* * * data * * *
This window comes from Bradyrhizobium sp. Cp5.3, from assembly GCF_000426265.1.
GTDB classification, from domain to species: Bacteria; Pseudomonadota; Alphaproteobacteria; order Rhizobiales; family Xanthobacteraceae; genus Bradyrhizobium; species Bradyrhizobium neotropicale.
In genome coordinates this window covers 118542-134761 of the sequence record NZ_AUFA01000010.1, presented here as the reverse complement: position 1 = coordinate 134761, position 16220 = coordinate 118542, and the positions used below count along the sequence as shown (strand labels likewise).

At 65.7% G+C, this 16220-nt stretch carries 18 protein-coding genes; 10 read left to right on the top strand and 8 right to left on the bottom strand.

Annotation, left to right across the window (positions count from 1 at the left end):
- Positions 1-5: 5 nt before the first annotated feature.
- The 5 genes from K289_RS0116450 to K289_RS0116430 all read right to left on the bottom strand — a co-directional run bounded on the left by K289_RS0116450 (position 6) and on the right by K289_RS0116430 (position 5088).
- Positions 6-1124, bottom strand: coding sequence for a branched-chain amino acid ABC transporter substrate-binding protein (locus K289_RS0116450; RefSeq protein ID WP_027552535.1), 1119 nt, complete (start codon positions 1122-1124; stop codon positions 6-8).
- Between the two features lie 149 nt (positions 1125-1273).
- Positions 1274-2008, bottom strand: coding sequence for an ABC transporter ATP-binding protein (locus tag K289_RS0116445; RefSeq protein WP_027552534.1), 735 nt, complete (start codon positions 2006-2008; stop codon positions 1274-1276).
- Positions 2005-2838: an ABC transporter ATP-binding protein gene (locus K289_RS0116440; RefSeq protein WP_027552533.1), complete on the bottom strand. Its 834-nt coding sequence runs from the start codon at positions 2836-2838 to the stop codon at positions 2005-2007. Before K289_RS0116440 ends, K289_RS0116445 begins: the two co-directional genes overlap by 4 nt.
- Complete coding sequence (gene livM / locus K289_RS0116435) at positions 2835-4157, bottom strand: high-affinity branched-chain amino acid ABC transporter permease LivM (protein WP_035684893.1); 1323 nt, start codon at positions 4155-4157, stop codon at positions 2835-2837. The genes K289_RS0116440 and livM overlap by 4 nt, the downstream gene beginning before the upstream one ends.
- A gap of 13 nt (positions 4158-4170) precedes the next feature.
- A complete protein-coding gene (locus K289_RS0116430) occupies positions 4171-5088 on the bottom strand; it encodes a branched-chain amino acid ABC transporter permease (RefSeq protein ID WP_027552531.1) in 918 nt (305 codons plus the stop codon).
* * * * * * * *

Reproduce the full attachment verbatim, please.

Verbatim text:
This window comes from Bradyrhizobium sp. Cp5.3, from assembly GCF_000426265.1.
GTDB classification, from domain to species: Bacteria; Pseudomonadota; Alphaproteobacteria; order Rhizobiales; family Xanthobacteraceae; genus Bradyrhizobium; species Bradyrhizobium neotropicale.
In genome coordinates this window covers 118542-134761 of the sequence record NZ_AUFA01000010.1, presented here as the reverse complement: position 1 = coordinate 134761, position 16220 = coordinate 118542, and the positions used below count along the sequence as shown (strand labels likewise).

At 65.7% G+C, this 16220-nt stretch carries 18 protein-coding genes; 10 read left to right on the top strand and 8 right to left on the bottom strand.

Annotation, left to right across the window (positions count from 1 at the left end):
- Positions 1-5: 5 nt before the first annotated feature.
- The 5 genes from K289_RS0116450 to K289_RS0116430 all read right to left on the bottom strand — a co-directional run bounded on the left by K289_RS0116450 (position 6) and on the right by K289_RS0116430 (position 5088).
- Positions 6-1124, bottom strand: coding sequence for a branched-chain amino acid ABC transporter substrate-binding protein (locus K289_RS0116450; RefSeq protein ID WP_027552535.1), 1119 nt, complete (start codon positions 1122-1124; stop codon positions 6-8).
- Between the two features lie 149 nt (positions 1125-1273).
- Positions 1274-2008, bottom strand: coding sequence for an ABC transporter ATP-binding protein (locus tag K289_RS0116445; RefSeq protein WP_027552534.1), 735 nt, complete (start codon positions 2006-2008; stop codon positions 1274-1276).
- Positions 2005-2838: an ABC transporter ATP-binding protein gene (locus K289_RS0116440; RefSeq protein WP_027552533.1), complete on the bottom strand. Its 834-nt coding sequence runs from the start codon at positions 2836-2838 to the stop codon at positions 2005-2007. Before K289_RS0116440 ends, K289_RS0116445 begins: the two co-directional genes overlap by 4 nt.
- Complete coding sequence (gene livM / locus K289_RS0116435) at positions 2835-4157, bottom strand: high-affinity branched-chain amino acid ABC transporter permease LivM (protein WP_035684893.1); 1323 nt, start codon at positions 4155-4157, stop codon at positions 2835-2837. The genes K289_RS0116440 and livM overlap by 4 nt, the downstream gene beginning before the upstream one ends.
- A gap of 13 nt (positions 4158-4170) precedes the next feature.
- A complete protein-coding gene (locus K289_RS0116430) occupies positions 4171-5088 on the bottom strand; it encodes a branched-chain amino acid ABC transporter permease (RefSeq protein ID WP_027552531.1) in 918 nt (305 codons plus the stop codon).